My painting called, The Escape of Massey Harbison.

Eventually, the brave and courageous woman escaped to begin the dangerous and fearful trek back towards the Allegheny.

She would in time arrive back in the hands of those settlers along the eastern side of the Allegheny River. She was exhausted and close to expiring herself when the rescue occurred. Traveling in the wilds can be a sentence to death.

As stated above, if interested in learning more of Massey Harbison and her capture and escape search for information. Lots of informative narratives are available.

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R. “Slim” Bowser Photo

Saturday, May 21, I attended a French and Indian war event at the Armstrong County Historical and Genealogical Museum in Kittanning, Pennsylvania. Besides myself dressed in period attire a group known as Proctor’s Militia were in attendance. (To allow the reader to see how deep into the abyss America is sinking, this group is threatened by facebook and not permitted to use the word, “militia.” A militia was all men capable of defending their families, communities and state and country against all forms of evil and tyranny both foreign and domestic. Today, the word is used to designate radical people and is “verboten.)

This group consists of men and women participating in educating the public on the 1754-1764 time of was locally. They are, also, in period attire., armed with flintlock muskets and all the accouterments required to engage in the eighteenth century.

Members demonstrated shooting off artillery at a few times.

I had the chance to meet a great group of America-loving people attempting to educate the public, as well as people interested in learning. History has not been taught well for generations and most of the people coming into the museum find themselves fascinated with the talks and demonstrations we do. they observe and they ask questions. many ask about the details of my French and Indian era paintings and other local historical events.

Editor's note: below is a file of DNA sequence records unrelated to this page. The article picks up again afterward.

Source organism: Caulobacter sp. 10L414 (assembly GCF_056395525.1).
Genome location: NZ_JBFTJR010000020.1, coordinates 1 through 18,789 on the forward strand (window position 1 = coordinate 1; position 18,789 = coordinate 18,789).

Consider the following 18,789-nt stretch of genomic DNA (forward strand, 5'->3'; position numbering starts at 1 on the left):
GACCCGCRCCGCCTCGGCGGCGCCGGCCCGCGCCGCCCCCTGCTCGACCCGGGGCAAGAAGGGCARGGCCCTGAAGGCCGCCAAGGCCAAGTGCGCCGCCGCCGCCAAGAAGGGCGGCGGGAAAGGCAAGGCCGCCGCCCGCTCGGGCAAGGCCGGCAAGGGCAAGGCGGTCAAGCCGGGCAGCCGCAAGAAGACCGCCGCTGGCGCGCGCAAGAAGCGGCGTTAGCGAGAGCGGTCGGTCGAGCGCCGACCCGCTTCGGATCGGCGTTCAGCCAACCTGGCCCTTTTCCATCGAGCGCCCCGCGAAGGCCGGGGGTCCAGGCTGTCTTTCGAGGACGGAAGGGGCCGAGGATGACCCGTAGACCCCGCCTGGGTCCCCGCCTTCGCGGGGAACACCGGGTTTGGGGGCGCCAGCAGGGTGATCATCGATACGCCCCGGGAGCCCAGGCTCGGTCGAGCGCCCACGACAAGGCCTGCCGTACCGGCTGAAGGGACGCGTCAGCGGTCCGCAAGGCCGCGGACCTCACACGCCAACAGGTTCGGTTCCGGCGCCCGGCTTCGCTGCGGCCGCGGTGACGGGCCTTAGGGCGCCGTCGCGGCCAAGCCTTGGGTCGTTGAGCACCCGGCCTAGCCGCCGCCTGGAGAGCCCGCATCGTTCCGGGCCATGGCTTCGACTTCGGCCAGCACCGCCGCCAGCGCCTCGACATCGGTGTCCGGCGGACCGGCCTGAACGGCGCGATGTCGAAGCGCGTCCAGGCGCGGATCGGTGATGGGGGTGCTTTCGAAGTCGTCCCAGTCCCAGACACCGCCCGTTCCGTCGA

Trying to stay in the shade.

Tom Klingensmith of the Proctor’s Militia

Part of my display and my sister Ruthie smiling pretty.

I was fortunate for the day was very hot for a day in May. Temperatures were to possibly reach ninety degrees. However, I was inside and avoided the extreme, but the house was still rather warm.

The log building shown above, is being re-erected on site. Some work still needs to be completed to finish the display. The original building was saved recently from an Armstrong County site.

Two more of my paintings on display.

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Carved out of ivory

As our twenty-seventh wedding anniversary was approaching, Laurie began to look for some things of interest for the two of us to do once the day arrived. One possible visit that interested her was a potential stop at the Maridon Museum in Butler.

I did a search for details and with a nice April 22 day some plans were placed. Another area we visited is a nature park. This site will be on a separate entry.

This laughing Buddha was carved out of a solid piece of Rosewood.

This museum became reality once a woman named, Mrs. Phillips decided she needed a place to house her collectables. The museum was born. Mrs. Phillips had been an ardent collector of Asian art and sculptures. The museum is now home for her many forms of Oriental arts.

Jade and ivory sculptures were abundant within the museum walls. the craftsmanship was unbelievable to behold. Intricate detail work is always present to see. Some of the art was very, very old from various Chinese Dynasties and other works were more recent, but all were exceptional.

Other arts consisted of figurines out of porcelain. There were many on display.

Art and the required needs for creating the art were on display. These people were known as scholars and the art on display was of the Chinese “scholarly” traditions. These people would, also, excel with calligraphy and poetry.

A “scholarly” table with instruments to create.

Tours are welcome by calling: 724-282-0123. The web site is: http://www.maridon.org

Oriental warrior attire replicas.